Posts: 1683
I was commenting more on Roger suggestion, if guaranteed to close the connection after using it (via a finally block), it makes no sense to keep the connection alive in some static object, since other threads could come in and request the connection before/after/during you closed it. In the event you're guaranteed to close the connection, then its better that getConnection() just creates a new connection.


Indeed, that is exactly my thinking. The getConnection() method returns a connection, it does not store it.

You can store a connection locally as part of a single process, but storing in as a static object across the entire application is not a great idea especially if there's any chance this is a multi-threaded environment. This is what connection pools are for, to keep a group of available connections. When you request a connection object from a pool, you never get one someone else is using.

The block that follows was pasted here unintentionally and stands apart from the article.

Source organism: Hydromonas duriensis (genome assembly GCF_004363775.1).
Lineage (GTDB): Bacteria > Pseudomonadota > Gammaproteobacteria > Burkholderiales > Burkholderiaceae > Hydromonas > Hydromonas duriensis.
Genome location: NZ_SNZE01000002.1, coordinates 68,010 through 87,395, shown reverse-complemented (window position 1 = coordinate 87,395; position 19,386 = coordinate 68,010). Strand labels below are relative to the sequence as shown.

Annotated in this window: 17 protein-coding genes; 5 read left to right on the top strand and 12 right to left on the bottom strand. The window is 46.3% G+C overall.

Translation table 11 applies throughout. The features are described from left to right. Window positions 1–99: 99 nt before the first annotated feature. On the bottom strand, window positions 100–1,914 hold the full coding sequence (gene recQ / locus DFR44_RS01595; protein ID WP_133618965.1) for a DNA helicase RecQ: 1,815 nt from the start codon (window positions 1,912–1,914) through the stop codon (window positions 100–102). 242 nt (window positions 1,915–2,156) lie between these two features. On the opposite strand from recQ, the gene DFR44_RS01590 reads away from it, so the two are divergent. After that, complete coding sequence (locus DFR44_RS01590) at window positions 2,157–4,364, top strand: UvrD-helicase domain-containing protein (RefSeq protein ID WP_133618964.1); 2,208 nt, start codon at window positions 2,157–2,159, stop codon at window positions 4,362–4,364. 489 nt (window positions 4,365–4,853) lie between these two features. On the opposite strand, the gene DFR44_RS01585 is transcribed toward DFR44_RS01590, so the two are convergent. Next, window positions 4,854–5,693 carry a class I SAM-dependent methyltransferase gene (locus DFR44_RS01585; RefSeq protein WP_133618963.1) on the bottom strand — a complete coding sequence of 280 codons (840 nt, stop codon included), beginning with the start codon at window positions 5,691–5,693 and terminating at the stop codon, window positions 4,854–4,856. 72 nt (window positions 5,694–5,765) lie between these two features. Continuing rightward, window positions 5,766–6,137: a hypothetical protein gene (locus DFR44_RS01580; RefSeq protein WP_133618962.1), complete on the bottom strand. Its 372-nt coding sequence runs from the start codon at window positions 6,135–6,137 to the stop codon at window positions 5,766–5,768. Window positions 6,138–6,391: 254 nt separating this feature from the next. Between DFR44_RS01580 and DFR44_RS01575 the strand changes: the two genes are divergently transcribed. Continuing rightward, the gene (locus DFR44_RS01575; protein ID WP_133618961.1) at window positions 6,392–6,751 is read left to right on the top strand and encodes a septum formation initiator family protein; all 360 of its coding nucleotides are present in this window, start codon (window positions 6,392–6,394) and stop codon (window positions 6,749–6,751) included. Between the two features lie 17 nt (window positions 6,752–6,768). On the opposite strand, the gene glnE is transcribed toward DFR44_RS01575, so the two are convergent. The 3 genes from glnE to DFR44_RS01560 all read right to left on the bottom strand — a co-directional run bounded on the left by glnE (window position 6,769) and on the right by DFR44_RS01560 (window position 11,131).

This is why I suggested referencing the connection using a method-local variable, and closing the connection in a finally clause will guarantee that the connection is returned to the pool. My observation is that many problems are avoided if all DDBC objects are referenced by local variables and are closed at the appropriate time.
Scott Selikoff
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Joined: Oct 23, 2005
Posts: 3704
    
    5

I think we both agree on the same concepts, I'm just not sure why you need a static close method. The close is defined on the connection itself.